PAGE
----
On testing, FDA's approved test for COVID costs about $100 and test results come in 2 days or more. There is a new test that you can personally administer with a cotton swab costing $1 and you get the results instantly. The FDA has not approved it because it is not as accurate as the test it has approved.  But it will pick up more than 50% of those with COVID and this is so much better than no test at all: you administer the FDA test to those identified as having COVID by this new test.

In the following YouTube, Dr. Michael Mina Michael Mina, MD/Ph.D., Assistant Professor of Epidemiology at the Harvard T. H. Chan School of Public Health and a physician at Brigham and Women's Hospital and Harvard Medical School makes the argument for the new test.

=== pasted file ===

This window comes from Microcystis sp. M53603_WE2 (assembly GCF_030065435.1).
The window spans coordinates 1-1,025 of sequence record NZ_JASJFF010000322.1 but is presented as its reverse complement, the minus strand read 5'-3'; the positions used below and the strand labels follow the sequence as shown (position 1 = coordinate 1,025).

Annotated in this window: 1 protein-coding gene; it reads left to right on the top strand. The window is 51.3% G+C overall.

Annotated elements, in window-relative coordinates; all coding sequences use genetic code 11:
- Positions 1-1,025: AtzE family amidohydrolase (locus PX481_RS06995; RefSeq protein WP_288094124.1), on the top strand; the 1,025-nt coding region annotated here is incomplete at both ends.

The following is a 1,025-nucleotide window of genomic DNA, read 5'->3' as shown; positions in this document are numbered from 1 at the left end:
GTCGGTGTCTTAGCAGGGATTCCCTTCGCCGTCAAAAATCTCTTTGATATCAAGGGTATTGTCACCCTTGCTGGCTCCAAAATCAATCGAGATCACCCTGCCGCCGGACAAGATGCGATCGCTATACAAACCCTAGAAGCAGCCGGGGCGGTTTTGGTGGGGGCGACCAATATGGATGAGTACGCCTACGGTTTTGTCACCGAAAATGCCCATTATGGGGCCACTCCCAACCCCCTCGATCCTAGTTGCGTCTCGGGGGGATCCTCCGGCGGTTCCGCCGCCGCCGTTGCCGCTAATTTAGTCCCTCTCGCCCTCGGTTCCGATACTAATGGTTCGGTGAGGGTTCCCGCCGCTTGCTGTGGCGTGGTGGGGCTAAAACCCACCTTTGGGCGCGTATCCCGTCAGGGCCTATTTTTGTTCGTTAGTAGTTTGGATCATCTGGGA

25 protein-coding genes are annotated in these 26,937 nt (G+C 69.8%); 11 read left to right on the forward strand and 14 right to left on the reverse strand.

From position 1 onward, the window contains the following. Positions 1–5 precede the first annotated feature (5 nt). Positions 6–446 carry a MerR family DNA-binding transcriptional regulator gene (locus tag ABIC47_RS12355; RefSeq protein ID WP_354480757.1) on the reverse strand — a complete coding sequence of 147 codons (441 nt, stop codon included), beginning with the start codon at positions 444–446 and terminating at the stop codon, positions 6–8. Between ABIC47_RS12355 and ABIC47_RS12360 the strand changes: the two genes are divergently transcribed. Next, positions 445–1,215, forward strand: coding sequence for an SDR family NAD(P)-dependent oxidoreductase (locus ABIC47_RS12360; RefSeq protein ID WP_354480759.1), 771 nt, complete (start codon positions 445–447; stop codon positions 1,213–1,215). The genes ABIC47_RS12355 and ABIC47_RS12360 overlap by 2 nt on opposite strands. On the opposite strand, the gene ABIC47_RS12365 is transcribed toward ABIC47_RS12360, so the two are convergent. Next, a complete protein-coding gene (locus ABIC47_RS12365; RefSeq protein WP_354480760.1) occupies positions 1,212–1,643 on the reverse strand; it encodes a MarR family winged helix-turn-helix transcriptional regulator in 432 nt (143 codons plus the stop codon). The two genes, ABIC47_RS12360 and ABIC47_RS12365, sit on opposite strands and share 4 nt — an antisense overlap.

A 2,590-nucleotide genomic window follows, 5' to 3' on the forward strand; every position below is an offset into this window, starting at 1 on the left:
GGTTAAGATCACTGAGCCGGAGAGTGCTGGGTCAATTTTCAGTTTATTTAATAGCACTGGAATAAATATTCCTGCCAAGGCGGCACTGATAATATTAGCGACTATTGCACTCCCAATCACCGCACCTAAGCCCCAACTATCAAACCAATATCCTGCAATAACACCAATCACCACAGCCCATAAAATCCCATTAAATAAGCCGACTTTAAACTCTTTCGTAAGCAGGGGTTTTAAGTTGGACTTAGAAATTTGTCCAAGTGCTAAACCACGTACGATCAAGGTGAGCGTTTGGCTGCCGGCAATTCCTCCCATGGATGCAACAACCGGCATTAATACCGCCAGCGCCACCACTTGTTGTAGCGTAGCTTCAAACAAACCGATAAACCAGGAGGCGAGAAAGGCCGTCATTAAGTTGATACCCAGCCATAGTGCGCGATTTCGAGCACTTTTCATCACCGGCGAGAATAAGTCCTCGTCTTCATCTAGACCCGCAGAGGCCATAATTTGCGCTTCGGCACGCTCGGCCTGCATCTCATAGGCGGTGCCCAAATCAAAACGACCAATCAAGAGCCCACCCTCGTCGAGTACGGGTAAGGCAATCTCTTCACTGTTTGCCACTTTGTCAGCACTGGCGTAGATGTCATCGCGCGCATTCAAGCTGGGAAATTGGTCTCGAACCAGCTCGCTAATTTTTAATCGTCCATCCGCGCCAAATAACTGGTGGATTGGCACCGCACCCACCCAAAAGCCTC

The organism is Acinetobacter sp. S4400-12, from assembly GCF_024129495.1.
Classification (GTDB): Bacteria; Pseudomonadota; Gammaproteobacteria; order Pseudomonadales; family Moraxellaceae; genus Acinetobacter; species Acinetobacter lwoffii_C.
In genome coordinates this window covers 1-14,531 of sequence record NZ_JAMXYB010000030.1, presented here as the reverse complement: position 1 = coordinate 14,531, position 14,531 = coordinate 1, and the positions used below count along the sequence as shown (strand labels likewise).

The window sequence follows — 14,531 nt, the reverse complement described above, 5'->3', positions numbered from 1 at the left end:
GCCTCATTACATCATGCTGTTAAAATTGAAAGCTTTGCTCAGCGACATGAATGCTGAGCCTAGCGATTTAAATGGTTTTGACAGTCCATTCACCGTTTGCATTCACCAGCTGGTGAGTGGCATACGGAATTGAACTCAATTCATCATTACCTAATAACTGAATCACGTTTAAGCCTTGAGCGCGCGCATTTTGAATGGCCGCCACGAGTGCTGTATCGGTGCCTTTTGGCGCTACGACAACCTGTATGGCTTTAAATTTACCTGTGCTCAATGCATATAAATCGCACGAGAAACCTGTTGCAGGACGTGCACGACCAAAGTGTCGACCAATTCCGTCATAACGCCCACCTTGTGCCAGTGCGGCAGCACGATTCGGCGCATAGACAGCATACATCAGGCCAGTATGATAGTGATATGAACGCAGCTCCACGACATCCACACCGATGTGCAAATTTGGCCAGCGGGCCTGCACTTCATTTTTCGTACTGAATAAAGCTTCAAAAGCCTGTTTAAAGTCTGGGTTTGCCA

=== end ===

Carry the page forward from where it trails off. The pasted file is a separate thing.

Regarding the FDA, there is a little good news: Concerns over accuracy bogged down the FDA approval process for simple, speedy tests. But FDA guidelines allow for emergency FDA clearance provided the tests perform nearly as well as those already approved. And the tests of a few companies have been given the green light to move ahead. And in hopes of moving ahead rapidly, the governors of seven states (Maryland, Louisiana, Massachusetts, Michigan, Ohio, and Virginia) just announced a joint bid to purchase a total of 3.5 million antigen tests from Becton, Dickinson and Company (NYSE - BDX) and Quidel Corporation (Nasdaq - QDEL).


In closing, I quote Susan Butler-Wu Ph.D. Associate Professor of Clinical Pathology, Director of Medical Microbiology, at the LAC+USC Medical Center:

There probably isn’t one way to grapple with all these issues — and certainly not an obvious one. Our backs are against the wall, and it’s Hail Mary time. We have to try something different.